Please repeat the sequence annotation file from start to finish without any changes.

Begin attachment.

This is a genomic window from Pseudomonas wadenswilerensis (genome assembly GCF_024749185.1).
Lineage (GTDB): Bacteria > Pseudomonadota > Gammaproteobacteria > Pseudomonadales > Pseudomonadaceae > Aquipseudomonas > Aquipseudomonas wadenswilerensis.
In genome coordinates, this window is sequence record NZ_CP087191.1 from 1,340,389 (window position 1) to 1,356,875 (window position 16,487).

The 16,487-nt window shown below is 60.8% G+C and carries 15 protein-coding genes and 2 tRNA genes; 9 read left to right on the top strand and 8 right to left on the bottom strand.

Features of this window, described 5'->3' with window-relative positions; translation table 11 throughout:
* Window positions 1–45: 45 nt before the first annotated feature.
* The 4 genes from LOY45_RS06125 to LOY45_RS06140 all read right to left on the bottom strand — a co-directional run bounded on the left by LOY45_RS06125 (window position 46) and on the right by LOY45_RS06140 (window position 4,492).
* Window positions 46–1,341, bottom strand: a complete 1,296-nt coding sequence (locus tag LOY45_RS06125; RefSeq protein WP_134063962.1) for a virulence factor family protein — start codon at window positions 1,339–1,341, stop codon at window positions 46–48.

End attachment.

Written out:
This is a genomic window from Pseudomonas wadenswilerensis (genome assembly GCF_024749185.1).
Lineage (GTDB): Bacteria > Pseudomonadota > Gammaproteobacteria > Pseudomonadales > Pseudomonadaceae > Aquipseudomonas > Aquipseudomonas wadenswilerensis.
In genome coordinates, this window is sequence record NZ_CP087191.1 from 1,340,389 (window position 1) to 1,356,875 (window position 16,487).

The 16,487-nt window shown below is 60.8% G+C and carries 15 protein-coding genes and 2 tRNA genes; 9 read left to right on the top strand and 8 right to left on the bottom strand.

Features of this window, described 5'->3' with window-relative positions; translation table 11 throughout:
* Window positions 1–45: 45 nt before the first annotated feature.
* The 4 genes from LOY45_RS06125 to LOY45_RS06140 all read right to left on the bottom strand — a co-directional run bounded on the left by LOY45_RS06125 (window position 46) and on the right by LOY45_RS06140 (window position 4,492).
* Window positions 46–1,341, bottom strand: a complete 1,296-nt coding sequence (locus tag LOY45_RS06125; RefSeq protein WP_134063962.1) for a virulence factor family protein — start codon at window positions 1,339–1,341, stop codon at window positions 46–48.